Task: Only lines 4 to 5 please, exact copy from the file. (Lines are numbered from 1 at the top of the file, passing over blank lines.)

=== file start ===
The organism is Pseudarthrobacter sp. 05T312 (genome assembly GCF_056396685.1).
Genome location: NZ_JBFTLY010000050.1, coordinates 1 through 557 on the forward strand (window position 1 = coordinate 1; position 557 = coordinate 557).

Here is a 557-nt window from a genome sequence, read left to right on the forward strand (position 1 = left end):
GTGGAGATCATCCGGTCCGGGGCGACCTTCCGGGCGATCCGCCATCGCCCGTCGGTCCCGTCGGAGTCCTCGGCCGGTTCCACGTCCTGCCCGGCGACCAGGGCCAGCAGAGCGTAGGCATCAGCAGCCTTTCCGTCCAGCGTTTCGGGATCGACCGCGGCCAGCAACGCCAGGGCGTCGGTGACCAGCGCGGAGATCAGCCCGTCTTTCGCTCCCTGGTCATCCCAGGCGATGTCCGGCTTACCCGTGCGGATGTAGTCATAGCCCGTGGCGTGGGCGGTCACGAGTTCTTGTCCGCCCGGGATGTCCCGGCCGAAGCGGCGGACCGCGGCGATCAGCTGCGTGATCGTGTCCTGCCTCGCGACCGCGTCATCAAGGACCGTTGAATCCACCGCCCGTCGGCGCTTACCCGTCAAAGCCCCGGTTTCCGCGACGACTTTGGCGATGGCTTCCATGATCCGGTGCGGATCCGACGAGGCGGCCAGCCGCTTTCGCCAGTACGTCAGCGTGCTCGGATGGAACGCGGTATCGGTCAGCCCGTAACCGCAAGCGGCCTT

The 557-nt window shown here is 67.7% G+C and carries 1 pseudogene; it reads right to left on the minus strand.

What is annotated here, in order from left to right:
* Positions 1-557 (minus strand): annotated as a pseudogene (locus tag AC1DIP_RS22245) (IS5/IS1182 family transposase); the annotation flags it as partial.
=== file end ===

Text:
GTGGAGATCATCCGGTCCGGGGCGACCTTCCGGGCGATCCGCCATCGCCCGTCGGTCCCGTCGGAGTCCTCGGCCGGTTCCACGTCCTGCCCGGCGACCAGGGCCAGCAGAGCGTAGGCATCAGCAGCCTTTCCGTCCAGCGTTTCGGGATCGACCGCGGCCAGCAACGCCAGGGCGTCGGTGACCAGCGCGGAGATCAGCCCGTCTTTCGCTCCCTGGTCATCCCAGGCGATGTCCGGCTTACCCGTGCGGATGTAGTCATAGCCCGTGGCGTGGGCGGTCACGAGTTCTTGTCCGCCCGGGATGTCCCGGCCGAAGCGGCGGACCGCGGCGATCAGCTGCGTGATCGTGTCCTGCCTCGCGACCGCGTCATCAAGGACCGTTGAATCCACCGCCCGTCGGCGCTTACCCGTCAAAGCCCCGGTTTCCGCGACGACTTTGGCGATGGCTTCCATGATCCGGTGCGGATCCGACGAGGCGGCCAGCCGCTTTCGCCAGTACGTCAGCGTGCTCGGATGGAACGCGGTATCGGTCAGCCCGTAACCGCAAGCGGCCTT

The 557-nt window shown here is 67.7% G+C and carries 1 pseudogene; it reads right to left on the minus strand.